Be Wary of the 3.8% Net Investment Income (NII) Tax Higher-income taxpayers should be conscious of the 3.8% NII tax on certain investment income. Your approach to minimizing or eliminating the 3.8% surtax will depend on your estimated modified AGI (MAGI) and NII for the year. You should consider ways to minimize (e.g., through deferral) additional NII for the rest of the year, or otherwise reduce your MAGI to avoid the tax.

Manage Your Long-Term Capital Gains (LTCG) LTCG from sales of assets held for over one year are taxed at 0%, 15% or 20%, depending on your taxable income. If the 0% rate applies to long-term capital gains you took earlier this year, then try not to sell assets yielding a capital loss before year-end. For example, if you are a joint filer with $5,000 LTCG and other taxable income in 2020 of $75,000, recognizing capital losses to offset this gain will yield no benefit since the $5,000 is already subject to the 0% rate.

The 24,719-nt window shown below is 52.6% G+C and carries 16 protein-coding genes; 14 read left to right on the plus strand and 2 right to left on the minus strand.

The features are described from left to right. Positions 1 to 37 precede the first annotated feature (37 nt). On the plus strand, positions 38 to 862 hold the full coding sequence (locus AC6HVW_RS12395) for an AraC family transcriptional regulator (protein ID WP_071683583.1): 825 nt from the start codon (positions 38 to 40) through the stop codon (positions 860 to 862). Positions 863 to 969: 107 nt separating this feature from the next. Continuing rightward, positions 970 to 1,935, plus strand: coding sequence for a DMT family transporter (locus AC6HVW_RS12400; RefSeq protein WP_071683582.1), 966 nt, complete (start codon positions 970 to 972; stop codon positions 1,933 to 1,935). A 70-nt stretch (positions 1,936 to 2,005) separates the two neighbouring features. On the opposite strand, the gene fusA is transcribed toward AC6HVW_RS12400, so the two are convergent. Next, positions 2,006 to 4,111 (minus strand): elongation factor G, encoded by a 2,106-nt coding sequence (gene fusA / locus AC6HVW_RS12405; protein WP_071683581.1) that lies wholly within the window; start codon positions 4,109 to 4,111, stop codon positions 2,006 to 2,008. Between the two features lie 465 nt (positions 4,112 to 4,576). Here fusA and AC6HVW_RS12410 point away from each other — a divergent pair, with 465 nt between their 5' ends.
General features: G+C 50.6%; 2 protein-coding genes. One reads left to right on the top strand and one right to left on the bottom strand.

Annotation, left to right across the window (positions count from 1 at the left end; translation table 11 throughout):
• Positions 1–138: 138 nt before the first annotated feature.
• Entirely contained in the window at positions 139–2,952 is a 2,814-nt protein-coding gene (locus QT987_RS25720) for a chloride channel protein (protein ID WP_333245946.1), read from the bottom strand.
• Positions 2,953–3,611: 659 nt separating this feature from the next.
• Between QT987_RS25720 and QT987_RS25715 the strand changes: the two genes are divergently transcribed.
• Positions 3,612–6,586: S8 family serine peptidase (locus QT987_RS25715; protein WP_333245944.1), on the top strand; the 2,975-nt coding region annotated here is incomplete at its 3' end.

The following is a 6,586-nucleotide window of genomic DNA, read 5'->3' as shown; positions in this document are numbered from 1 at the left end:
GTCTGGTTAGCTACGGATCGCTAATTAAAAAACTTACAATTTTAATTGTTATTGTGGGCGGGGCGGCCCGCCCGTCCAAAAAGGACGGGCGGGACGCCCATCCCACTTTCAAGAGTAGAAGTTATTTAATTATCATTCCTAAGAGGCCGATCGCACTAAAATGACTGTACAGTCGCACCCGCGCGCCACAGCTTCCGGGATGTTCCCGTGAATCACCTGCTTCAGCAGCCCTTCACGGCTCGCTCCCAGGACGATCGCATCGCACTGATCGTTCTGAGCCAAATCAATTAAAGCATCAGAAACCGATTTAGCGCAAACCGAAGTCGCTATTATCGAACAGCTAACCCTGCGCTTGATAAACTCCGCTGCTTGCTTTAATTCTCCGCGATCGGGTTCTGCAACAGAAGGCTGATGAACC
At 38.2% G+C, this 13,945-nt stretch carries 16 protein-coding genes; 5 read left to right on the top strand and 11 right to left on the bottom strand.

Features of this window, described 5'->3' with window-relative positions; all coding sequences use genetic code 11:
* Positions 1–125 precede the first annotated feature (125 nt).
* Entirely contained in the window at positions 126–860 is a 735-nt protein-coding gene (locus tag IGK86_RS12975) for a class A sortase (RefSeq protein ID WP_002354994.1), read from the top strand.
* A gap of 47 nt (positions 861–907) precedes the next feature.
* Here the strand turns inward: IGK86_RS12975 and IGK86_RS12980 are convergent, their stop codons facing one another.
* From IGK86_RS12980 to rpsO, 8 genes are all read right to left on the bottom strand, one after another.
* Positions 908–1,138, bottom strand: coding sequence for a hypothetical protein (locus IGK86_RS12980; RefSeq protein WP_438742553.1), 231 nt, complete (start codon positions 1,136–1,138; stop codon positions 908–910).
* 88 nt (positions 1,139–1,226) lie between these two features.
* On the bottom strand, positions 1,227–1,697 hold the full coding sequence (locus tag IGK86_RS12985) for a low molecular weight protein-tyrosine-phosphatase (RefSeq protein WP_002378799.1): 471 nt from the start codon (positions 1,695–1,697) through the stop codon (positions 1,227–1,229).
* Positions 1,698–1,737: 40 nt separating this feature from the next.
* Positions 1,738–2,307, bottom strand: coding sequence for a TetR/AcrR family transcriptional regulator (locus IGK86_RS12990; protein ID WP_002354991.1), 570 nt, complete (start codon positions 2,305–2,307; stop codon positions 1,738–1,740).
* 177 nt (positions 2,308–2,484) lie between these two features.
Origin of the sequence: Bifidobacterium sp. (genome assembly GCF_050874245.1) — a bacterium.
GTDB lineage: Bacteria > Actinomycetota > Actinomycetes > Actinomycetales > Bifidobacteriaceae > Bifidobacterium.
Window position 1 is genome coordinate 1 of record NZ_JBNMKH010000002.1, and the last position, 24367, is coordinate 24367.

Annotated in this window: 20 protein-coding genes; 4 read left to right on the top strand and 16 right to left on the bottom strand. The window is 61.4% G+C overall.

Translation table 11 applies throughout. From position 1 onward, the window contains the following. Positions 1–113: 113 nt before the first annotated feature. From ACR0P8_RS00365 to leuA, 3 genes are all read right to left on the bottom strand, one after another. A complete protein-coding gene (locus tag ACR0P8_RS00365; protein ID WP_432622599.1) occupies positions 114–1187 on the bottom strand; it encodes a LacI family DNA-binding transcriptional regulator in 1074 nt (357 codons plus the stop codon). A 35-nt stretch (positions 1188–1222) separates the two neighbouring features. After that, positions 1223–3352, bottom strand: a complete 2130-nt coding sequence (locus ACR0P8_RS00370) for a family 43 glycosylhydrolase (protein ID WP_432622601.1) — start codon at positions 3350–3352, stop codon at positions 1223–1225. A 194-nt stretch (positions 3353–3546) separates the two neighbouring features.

Convert Ordinary Income to Qualified Dividend Income You may consider shifting investments from those where the income is taxed at ordinary rates, such as bonds, to stocks that pay qualified dividends. If the dividend income is qualified, the income will be taxed at long term capital gains rates.

Minimize Tax on Social Security Benefits When a Social Security recipient’s MAGI plus 50% of Social Security benefits exceeds certain base amounts, the benefits can be taxable. The MAGI thresholds are $25,000 for single individuals, $32,000 for married taxpayers filing a joint return, and zero for married individuals filing separately. If your income is close to these thresholds, you should consider deferring income to avoid taxes on the Social Security benefits.

Plan Your Retirement Accounts Before 2020, traditional IRA contributions were not allowed once an individual attained age 70½. The SECURE Act removed the maximum age for traditional IRA contributions. Starting in 2020, the new rules allow you to make contributions to a traditional IRA regardless of your age if you have compensation, which generally means earned income from wages or self-employment.